|Image from Robert Llefi, under a|
CC BY 2.0 license
Right. You don't love the web version. I get it. Me neither. Well. It's okay... but, what it *does* is what makes it a really handy way to access your emails. And I wouldn't go back to using Thunderbird.
So, here are my 10 reasons why accessing Gmail via the web might be a great idea.
1. You can access your email from wherever you have an internet connection
2. You can translate messages from within your email using Google Translate
3. You can create documents from emails in your inbox - which is brilliant if you want to draft a response to an email or use an email as the basis of something else you're writing.
4. Creating filters to manage your email is dead easy
5. You get to use Google's search functionality to track down emails
|Some of the options available in Gmail labs|
7. You don't have to be online to access your emails - Gmail can be used offline with Chrome as your browser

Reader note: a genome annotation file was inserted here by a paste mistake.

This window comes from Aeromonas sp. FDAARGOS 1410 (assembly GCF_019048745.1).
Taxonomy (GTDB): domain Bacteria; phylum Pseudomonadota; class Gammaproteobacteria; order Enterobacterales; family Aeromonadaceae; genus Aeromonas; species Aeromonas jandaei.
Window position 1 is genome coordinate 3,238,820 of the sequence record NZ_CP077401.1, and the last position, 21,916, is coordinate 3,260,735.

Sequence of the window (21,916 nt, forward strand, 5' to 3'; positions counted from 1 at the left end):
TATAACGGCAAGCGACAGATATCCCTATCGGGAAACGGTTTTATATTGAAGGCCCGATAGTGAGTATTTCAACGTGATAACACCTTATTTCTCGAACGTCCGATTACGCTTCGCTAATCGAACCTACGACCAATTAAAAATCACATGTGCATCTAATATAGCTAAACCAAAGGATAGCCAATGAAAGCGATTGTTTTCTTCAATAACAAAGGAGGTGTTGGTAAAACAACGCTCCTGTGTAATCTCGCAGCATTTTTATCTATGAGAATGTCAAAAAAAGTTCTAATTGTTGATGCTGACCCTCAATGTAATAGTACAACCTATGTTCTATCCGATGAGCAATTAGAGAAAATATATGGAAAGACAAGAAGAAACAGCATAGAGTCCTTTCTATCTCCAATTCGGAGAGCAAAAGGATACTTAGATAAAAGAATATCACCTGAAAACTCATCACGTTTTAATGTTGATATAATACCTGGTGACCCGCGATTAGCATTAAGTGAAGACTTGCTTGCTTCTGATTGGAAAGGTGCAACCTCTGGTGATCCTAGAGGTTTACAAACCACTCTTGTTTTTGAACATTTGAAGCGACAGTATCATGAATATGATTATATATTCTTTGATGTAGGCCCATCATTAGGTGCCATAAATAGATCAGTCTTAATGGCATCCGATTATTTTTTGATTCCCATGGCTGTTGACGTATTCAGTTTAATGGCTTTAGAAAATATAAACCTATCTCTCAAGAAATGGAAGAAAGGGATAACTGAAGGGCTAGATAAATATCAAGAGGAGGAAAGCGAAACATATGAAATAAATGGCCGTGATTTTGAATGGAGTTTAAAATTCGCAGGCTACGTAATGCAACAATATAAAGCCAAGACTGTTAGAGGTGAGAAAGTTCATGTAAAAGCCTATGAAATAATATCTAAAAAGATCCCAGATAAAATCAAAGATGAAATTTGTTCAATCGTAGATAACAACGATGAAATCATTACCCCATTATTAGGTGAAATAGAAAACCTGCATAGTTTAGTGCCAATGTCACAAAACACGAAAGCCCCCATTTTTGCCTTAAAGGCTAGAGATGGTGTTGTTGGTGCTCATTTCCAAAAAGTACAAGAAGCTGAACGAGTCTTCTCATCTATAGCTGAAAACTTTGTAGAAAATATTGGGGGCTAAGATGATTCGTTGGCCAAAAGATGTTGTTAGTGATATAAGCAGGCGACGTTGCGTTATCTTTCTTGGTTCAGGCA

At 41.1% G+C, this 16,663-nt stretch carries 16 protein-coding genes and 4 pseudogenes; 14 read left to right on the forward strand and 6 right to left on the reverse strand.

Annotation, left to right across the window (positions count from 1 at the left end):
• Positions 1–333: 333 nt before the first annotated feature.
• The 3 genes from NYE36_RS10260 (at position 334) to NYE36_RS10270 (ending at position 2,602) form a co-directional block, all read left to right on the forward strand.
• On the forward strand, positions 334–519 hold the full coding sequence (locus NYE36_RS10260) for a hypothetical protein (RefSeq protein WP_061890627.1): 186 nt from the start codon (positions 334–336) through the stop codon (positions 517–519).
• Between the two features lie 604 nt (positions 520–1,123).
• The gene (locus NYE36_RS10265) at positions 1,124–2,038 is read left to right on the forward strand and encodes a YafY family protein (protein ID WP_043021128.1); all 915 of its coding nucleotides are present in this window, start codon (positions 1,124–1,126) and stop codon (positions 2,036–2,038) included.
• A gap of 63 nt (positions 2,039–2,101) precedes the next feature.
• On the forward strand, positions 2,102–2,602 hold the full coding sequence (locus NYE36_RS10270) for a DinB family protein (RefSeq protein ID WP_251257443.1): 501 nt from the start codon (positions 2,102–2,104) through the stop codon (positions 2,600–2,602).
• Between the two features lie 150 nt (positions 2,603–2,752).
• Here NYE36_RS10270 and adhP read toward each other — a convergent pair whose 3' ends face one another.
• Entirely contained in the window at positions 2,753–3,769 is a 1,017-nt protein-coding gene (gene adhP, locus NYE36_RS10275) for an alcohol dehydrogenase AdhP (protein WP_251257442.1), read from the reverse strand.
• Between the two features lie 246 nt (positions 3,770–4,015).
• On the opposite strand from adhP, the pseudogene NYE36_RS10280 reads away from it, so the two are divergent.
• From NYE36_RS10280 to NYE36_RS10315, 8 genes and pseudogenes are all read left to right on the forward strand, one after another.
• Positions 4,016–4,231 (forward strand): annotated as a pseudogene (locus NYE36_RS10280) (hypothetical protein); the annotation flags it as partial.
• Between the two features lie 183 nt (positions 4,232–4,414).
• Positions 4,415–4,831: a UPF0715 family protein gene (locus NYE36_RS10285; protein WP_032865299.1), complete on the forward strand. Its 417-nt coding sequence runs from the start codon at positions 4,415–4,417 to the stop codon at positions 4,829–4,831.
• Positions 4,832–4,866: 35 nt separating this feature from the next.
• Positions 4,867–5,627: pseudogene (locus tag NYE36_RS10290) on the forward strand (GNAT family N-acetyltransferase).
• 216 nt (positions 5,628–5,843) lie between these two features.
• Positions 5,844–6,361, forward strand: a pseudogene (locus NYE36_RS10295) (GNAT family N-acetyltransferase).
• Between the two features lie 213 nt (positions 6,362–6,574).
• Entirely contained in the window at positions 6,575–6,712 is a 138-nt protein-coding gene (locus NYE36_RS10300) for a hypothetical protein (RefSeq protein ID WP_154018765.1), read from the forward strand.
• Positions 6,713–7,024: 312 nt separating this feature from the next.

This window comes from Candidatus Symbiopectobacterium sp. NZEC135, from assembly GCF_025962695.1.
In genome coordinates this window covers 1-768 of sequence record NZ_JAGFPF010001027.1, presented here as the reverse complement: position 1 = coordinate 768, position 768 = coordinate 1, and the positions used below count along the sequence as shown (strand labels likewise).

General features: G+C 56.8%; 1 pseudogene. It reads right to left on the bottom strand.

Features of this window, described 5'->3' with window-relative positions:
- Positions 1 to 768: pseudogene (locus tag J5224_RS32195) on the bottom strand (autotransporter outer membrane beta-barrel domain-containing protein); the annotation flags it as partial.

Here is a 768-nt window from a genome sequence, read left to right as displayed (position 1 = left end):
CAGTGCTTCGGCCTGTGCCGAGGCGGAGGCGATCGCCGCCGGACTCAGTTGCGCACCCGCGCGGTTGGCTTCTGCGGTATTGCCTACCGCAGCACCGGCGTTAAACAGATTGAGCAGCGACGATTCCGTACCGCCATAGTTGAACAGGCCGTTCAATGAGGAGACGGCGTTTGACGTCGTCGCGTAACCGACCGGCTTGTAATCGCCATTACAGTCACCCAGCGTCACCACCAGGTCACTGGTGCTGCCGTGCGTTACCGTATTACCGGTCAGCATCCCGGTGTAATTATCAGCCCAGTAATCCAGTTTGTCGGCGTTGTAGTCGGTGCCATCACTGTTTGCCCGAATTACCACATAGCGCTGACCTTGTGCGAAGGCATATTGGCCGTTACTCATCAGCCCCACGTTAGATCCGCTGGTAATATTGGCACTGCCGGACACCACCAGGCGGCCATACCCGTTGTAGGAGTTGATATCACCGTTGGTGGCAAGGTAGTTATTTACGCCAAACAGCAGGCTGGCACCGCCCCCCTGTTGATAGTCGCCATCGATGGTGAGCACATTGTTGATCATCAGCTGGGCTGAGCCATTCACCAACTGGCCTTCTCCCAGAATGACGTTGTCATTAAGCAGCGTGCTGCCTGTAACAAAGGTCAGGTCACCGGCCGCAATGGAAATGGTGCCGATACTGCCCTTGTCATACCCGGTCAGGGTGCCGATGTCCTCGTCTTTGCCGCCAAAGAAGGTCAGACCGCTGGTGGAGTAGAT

8. You can reply to threads on Google+ from within your inbox which means that you can just have your email open and don't need to go into Google+ to continue a conversation there.
|Replying to a Google+ post from within Gmail|
10. You get access to Google Tasks which are a lovely little productivity tool - you can create a task from an email - give it a date (and it'll appear in your calendar) and if you go to http://gmail.com/tasks from your mobile and add it to your home screen, then the mobile version is a thing of loveliness!
Go on... give it a go. Log on to http://mail.google.com and try it for a week.
You never know, you may never go back!
(... but if you have tried it and prefer your email client... which one do you like and why? Drop in a comment below!)
* Oh, and this post is also related to a recent announcement by Mozilla. If you want to understand how a tech company says they're not developing something any more in slightly tortuous language... look at this recent announcement from Mozilla about their Thunderbird email client:
"continued innovation in Thunderbird is not a priority for Mozilla’s product efforts"Which basically means that if you're a Thunderbird aficionado, then this isn't great news. Yes, there are other email clients out there and Thunderbird isn't entirely disappearing... but... wouldn't now be a good time to think about doing things a little differently?